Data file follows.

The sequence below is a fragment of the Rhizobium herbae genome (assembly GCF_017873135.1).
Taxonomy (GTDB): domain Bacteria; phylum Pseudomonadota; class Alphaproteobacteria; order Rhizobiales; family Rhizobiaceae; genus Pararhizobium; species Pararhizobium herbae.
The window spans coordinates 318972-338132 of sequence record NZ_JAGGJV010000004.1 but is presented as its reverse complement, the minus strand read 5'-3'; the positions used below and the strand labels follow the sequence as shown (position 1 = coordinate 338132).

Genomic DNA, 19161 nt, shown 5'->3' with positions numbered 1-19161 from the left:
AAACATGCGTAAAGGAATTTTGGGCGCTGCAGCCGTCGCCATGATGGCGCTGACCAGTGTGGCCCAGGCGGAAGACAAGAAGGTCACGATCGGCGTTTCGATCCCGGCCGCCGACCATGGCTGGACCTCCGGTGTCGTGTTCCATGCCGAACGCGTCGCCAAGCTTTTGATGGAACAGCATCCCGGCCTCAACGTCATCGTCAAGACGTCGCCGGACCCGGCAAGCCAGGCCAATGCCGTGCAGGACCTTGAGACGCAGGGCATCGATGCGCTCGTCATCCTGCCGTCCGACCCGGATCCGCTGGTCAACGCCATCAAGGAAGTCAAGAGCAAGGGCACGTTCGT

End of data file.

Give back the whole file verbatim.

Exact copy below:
The sequence below is a fragment of the Rhizobium herbae genome (assembly GCF_017873135.1).
Taxonomy (GTDB): domain Bacteria; phylum Pseudomonadota; class Alphaproteobacteria; order Rhizobiales; family Rhizobiaceae; genus Pararhizobium; species Pararhizobium herbae.
The window spans coordinates 318972-338132 of sequence record NZ_JAGGJV010000004.1 but is presented as its reverse complement, the minus strand read 5'-3'; the positions used below and the strand labels follow the sequence as shown (position 1 = coordinate 338132).

Genomic DNA, 19161 nt, shown 5'->3' with positions numbered 1-19161 from the left:
AAACATGCGTAAAGGAATTTTGGGCGCTGCAGCCGTCGCCATGATGGCGCTGACCAGTGTGGCCCAGGCGGAAGACAAGAAGGTCACGATCGGCGTTTCGATCCCGGCCGCCGACCATGGCTGGACCTCCGGTGTCGTGTTCCATGCCGAACGCGTCGCCAAGCTTTTGATGGAACAGCATCCCGGCCTCAACGTCATCGTCAAGACGTCGCCGGACCCGGCAAGCCAGGCCAATGCCGTGCAGGACCTTGAGACGCAGGGCATCGATGCGCTCGTCATCCTGCCGTCCGACCCGGATCCGCTGGTCAACGCCATCAAGGAAGTCAAGAGCAAGGGCACGTTCGT